Do you think Israel’s agreement with the UAE and Bahrain will lead to a historic change in the Arab world?
Yes. The agreements do not only normalize relations between Israel and the UAE as well as Israel and Bahrain, I believe they pave the way for region-wide peace. They are evidence that Jews and Muslims can find common ground in order to build a prosperous future together. These agreements will lead to new opportunities in economic cooperation, security, and advancements in business, science, education and the arts. New ideas will lead to new partnerships, and greater understanding and tolerance across borders and religions.
With the number of Holocaust survivors dwindling, how do you see the future of Holocaust remembrance and Holocaust education?
On January 27, International Holocaust Memorial Day, I had the incredible privilege to stand alongside more than 100 survivors of Auschwitz-Birkenau at the 75th anniversary of the liberation of that horrific extermination camp. We were there together just a couple of months before the world shut down. Given the pandemic, we almost missed the opportunity to bring the world’s attention to this pivotal anniversary that was a reminder to all of us of the horrors of the Holocaust, as well as of the perseverance and bravery of the survivors.
We must spend as much time as we can with these incredible survivors, to hear their stories and to safeguard the transmission of Holocaust memory from generation to generation. Their stories, their truths, cannot be forgotten and can never be lost. Universal Holocaust education is critical to ensuring that our children and grandchildren fully comprehend the depth of the greatest crime in history, so nothing like it ever happens again. An important component of the preservation of fact is the conservation of the physical evidence left behind by both the victims and the perpetrators, which is why institutions like the Conservation Laboratories at the memorial site at Auschwitz-Birkenau must be funded and supported in their important historical work.
The World Jewish Congress – and I personally – prioritize protecting Holocaust memory and promoting Holocaust awareness and education. Among our initiatives in doing so are a joint project with UNESCO – the online platform, AboutHolocaust.org, which provides Holocaust education – and our efforts to condemn Holocaust denial, trivialization and misrepresentation wherever it rears its ugly head.
EU nations such as Germany, Austria and France are leading the way in making it illegal to deny the Holocaust. The United Nations, the International Holocaust Remembrance Alliance, the European Parliament and the Council of the European Union, the US Department of State, the US Holocaust Memorial Museum and the Southern Poverty Law Center, among others, as well as Holocaust scholars – have made exceptionally clear that Holocaust denial and distortion is antisemitic hate speech.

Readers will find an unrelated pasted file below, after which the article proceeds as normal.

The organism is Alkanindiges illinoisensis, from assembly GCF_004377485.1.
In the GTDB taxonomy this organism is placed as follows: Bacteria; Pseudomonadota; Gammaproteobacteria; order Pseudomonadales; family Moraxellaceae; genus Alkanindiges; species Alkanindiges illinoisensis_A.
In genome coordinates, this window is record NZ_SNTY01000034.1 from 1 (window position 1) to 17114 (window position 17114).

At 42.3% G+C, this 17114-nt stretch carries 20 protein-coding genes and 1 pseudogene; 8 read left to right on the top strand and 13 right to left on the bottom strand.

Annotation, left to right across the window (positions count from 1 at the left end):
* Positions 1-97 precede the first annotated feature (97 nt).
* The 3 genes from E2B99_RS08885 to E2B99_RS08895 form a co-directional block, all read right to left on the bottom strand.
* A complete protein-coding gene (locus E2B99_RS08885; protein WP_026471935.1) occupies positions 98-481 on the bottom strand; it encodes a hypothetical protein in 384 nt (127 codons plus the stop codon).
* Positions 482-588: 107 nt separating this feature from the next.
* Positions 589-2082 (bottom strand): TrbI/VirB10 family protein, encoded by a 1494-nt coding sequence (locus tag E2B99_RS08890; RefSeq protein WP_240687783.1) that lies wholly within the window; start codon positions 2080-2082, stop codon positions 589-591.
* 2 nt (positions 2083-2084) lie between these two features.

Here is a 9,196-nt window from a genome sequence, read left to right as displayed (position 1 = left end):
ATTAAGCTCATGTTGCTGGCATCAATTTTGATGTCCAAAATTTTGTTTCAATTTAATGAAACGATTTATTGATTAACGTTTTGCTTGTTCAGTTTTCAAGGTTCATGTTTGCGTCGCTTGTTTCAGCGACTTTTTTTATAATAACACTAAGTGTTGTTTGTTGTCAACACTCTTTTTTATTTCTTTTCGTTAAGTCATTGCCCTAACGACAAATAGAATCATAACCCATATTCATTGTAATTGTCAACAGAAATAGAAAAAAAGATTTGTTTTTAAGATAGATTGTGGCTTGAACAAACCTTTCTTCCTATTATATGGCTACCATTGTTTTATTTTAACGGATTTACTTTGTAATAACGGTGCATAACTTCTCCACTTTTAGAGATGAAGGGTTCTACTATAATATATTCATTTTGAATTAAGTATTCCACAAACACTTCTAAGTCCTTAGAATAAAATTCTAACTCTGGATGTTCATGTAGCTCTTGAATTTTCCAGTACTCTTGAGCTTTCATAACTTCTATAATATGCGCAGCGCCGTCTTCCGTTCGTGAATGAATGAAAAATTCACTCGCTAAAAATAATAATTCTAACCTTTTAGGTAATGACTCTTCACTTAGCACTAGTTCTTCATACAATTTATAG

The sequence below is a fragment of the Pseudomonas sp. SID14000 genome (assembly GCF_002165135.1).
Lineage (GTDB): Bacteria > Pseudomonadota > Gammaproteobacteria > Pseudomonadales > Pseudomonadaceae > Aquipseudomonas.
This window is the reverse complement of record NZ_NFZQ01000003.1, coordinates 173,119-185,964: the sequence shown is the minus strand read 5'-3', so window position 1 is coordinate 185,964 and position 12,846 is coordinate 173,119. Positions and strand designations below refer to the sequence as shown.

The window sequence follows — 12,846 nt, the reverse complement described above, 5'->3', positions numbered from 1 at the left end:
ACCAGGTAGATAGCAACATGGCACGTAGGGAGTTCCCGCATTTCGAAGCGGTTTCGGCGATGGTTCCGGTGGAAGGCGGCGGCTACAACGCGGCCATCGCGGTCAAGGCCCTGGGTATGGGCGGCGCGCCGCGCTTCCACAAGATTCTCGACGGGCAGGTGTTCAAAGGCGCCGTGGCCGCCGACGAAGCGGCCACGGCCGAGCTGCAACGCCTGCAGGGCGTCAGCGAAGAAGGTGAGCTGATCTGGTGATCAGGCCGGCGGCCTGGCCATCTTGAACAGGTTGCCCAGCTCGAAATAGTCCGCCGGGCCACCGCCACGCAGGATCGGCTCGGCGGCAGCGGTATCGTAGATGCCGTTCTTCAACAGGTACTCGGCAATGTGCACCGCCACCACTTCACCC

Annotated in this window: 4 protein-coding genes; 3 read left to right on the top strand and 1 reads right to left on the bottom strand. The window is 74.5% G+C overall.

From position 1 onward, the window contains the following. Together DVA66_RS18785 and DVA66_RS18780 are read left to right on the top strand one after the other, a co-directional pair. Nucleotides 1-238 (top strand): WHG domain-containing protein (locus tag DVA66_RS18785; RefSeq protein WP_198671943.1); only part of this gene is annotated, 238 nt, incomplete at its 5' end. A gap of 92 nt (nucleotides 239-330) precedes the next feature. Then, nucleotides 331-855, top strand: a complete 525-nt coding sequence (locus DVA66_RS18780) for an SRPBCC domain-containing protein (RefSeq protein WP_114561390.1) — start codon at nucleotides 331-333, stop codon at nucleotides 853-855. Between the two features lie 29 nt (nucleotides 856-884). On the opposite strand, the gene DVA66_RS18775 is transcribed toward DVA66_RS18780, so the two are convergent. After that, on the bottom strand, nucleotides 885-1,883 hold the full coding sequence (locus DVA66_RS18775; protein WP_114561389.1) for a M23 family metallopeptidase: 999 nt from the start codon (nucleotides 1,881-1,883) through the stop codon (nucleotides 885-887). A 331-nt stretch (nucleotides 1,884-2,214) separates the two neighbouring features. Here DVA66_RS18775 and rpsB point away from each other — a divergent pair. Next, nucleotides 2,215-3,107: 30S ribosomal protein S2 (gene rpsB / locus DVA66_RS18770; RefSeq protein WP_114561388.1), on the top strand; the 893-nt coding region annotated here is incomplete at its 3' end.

In the United States, we have seen new legislation, including the Never Again Education Act, which is helping to fund and expand Holocaust education in school systems across the country. It was signed into law in May with virtually unanimous, bipartisan Congressional support.
It is critical that advocacy organizations, governments and social media platforms work together to rid the Internet of lies that demonize and dehumanize. Antisemitic myths that perpetuate lies about Holocaust denial pose great danger to Jews and must be discredited and eliminated. Through ongoing and productive conversations with Facebook and other social media platforms, including TikTok, the World Jewish Congress is working to do just that. In August, longtime WJC collaboration with Facebook resulted in the social media giant updating its community standards to focus on removing antisemitic content, as well as “blackface,” from Facebook and Instagram. And now, we are urging Facebook to similarly ban and remove Holocaust denial, another flagrant form of antisemitism.
What is your vision for the World Jewish Congress in the coming year?
The World Jewish Congress has spent the greater part of the last several months concentrating our efforts on supporting Jewish communities and organizations in more than 100 countries as we all have adapted to the challenging situation the coronavirus pandemic has created. We will continue to prioritize this level of community support and engagement in the year to come, as we look to the new year with hope and anticipation.
In my role leading this incredible organization, I commit to using this platform to exercise my responsibility to condemn antisemitism in every instance and to decry scapegoating of Jews and any other minority.
We will work to further Holocaust education – to disarm baseless stereotypes and to quell discriminatory rhetoric – online, offline, in the streets around the world and in the halls of government.
Alongside partners at Jewish organizations of all levels – in communities in countries with Jewish populations large and small, at Jewish institutions and museums, and with national-level advocacy organizations – we will work together to build Jewish unity and support for Israel and each other during what continues to be a time of global upheaval. This pandemic will come to an end and we must emerge stronger than before.